Throughout 2011 the societal and political unrest in many Arab countries, termed the Arab Spring, fundamentally changed the progress and pace at which telecommunications infrastructure has, and will continue to be, developed in these countries...
Throughout 2011 the societal and political unrest in many Arab countries, termed the Arab Spring, fundamentally changed the progress and pace at which telecommunications infrastructure has, and will continue to be, developed in these countries.
The speed of roll out of advanced technology in Arab countries previously exceeded that seen elsewhere in the world, as wealthy governments were able to take advantage of the years of learning undergone in Europe and North America. Rather than having to update overloaded systems – as western countries have had to do – Arab nations have been able to start from scratch, rolling out the latest technology to connect the furthest corners of their country to a central network.
However, progress slowed considerably in 2011 as months of political uncertainty and fluctuating levels of violence plagued many Arab countries. The working environment was perceived as unsafe for contractors; particularly in Syria and Libya where expatriate technical experts were evacuated and recruitment freezes were put in place by some multinational employers until the close of 2011.
The landscape of telecommunication development in these countries is now significantly altered. However, in many areas we are seeing a return to growth. After a full recruitment freeze for telecoms professionals in Bahrain earlier in the year, the political situation has settled down and prospects for the progression of vital projects are now looking more buoyant.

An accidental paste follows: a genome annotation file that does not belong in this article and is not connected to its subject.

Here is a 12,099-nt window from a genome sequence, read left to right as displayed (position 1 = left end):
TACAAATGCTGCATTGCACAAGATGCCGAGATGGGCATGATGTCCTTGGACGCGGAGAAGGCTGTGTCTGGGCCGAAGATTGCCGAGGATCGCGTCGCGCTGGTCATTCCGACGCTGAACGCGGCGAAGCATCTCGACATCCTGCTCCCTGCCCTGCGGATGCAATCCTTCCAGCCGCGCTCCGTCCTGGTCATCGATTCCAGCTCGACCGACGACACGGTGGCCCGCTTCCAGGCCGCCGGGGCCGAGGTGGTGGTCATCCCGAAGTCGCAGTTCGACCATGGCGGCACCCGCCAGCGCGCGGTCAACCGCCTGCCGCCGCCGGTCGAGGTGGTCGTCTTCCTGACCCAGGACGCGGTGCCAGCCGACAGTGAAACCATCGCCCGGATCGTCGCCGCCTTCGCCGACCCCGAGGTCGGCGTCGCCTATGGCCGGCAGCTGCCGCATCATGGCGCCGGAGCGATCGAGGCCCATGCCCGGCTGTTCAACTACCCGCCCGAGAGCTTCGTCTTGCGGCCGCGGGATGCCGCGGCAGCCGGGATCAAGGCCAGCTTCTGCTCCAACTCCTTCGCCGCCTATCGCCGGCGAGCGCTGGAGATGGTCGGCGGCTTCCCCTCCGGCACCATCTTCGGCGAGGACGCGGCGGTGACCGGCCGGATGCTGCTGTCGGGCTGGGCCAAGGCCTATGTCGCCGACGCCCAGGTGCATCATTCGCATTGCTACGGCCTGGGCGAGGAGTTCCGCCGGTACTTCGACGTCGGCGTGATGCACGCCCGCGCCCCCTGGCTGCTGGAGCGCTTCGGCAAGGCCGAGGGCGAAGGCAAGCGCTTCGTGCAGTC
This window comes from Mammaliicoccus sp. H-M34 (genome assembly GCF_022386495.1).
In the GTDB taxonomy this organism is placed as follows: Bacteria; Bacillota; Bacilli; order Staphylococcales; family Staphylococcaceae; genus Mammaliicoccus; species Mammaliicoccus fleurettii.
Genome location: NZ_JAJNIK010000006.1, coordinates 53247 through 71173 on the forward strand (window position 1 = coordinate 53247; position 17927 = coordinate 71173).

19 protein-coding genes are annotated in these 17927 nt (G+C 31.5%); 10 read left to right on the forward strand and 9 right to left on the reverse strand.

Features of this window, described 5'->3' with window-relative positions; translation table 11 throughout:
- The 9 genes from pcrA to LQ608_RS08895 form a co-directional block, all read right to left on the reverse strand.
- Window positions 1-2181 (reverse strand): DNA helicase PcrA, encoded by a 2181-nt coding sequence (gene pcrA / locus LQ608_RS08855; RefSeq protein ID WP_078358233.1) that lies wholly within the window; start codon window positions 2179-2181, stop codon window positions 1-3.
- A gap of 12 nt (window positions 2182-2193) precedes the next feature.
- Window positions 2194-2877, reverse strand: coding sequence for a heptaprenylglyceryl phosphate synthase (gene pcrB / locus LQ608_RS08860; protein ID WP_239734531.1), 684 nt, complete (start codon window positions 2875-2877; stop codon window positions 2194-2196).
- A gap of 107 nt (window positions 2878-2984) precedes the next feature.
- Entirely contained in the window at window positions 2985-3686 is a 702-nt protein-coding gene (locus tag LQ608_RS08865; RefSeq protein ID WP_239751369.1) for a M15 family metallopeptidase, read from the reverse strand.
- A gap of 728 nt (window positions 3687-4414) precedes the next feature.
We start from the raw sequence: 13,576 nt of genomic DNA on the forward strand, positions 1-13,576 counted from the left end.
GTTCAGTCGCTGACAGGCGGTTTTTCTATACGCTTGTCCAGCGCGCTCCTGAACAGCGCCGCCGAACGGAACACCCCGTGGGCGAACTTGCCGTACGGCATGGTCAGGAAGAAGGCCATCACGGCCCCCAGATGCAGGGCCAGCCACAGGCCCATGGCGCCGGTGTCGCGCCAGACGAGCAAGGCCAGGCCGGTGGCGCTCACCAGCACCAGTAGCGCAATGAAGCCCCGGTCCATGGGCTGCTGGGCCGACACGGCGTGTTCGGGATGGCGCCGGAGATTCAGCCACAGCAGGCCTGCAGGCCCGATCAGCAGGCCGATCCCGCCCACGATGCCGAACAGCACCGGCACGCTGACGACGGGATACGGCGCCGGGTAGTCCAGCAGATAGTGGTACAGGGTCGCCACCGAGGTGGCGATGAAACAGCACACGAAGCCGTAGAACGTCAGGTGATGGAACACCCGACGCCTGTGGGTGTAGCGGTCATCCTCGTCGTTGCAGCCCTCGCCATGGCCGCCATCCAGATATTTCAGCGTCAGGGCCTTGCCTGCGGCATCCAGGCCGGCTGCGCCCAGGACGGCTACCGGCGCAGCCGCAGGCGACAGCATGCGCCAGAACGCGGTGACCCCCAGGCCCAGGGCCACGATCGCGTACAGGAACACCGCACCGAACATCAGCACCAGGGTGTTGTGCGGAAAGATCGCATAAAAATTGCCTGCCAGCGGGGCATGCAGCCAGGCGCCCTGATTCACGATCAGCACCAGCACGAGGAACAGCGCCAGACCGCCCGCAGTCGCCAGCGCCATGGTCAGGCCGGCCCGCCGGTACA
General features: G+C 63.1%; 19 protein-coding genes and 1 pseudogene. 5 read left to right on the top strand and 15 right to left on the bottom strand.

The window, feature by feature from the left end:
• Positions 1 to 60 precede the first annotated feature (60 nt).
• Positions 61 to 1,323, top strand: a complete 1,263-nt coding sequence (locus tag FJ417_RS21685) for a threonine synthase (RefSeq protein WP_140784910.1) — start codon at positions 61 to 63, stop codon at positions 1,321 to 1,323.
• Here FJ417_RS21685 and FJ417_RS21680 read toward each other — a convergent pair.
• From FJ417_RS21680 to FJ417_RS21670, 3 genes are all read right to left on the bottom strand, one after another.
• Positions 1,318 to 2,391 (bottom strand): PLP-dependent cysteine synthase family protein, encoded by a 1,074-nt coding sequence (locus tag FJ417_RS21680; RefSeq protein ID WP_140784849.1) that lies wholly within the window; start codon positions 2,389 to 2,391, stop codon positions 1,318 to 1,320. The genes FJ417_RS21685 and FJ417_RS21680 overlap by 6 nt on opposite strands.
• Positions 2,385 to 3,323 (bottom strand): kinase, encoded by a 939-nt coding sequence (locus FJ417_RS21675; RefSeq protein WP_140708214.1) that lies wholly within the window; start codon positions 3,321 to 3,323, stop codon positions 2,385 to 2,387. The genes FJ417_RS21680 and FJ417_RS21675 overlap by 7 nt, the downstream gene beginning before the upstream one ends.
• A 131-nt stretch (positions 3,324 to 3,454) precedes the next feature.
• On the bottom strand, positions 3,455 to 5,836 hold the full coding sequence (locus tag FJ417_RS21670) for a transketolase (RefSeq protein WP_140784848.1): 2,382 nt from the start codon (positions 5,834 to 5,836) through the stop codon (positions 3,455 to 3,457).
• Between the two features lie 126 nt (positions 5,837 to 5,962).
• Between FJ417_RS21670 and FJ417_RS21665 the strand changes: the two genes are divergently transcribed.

In Saudi Arabia, a number of deals have been made resulting in a requirement for contractors. There is persistently high demand for all functional roles from specific operators in Dubai, while the 2G and 3G rollout in Iran is creating demand across a multitude of disciplines. In the United Arab Emirates the advanced 4G/ LTE rollout is also creating demand; an area that most hiring managers in our latest research considered having the greatest impact on the telecoms landscape globally during 2012.
During the traditional festivals of Eid and Ramadan, many operators also looked for increased numbers of temporary telecoms professionals to work on their network. This was particularly the case in Saudi Arabia, where large numbers of pilgrims visiting Mecca served to increase pressure on the network for a short time. Across the Middle East, local workers habitually take the holy month of Ramadan as leave, which also increased demand for temporary contracts by employers.
While this positive picture emerged in many countries, a number of countries continued to face considerable challenges, Yemen in particular. Contractors were evacuated from Yemen, and a complete recruitment freeze for the foreseeable future was instigated towards the end of this year.
Similarly in Syria, we have witnessed employers instigating recruitment freezes that are unlikely to be lifted in the short term. Following the seizing of a number of contractors by the Syrian police forces all non essential personnel were removed from projects.
The outlook for the future is therefore mixed across the Middle East, although the prospects are already more positive than just a few months ago. In our recent survey of hiring managers, almost half (48.5%) reported that their organisations are planning more projects in 2012-13 than they did in 2011 and the Middle East ranked seventh in their list of World hot spots.
Various projects in certain countries across the Middle East are boosting demand for specific specialists and we predict the broad range of operators will soon follow suite, resurrecting projects which will heighten demand for telecoms professionals in all roles. However, as we enter 2012 the war for talent will also continue to grow with contractors and permanent employees vying for the opportunity to work on the latest technology around the World. And in areas such as the Middle East, where societal and political unrest is still acute, it will become ever more important for employers and recruitment consultancies to ensure that this talent pool and flexible workforce remains safe.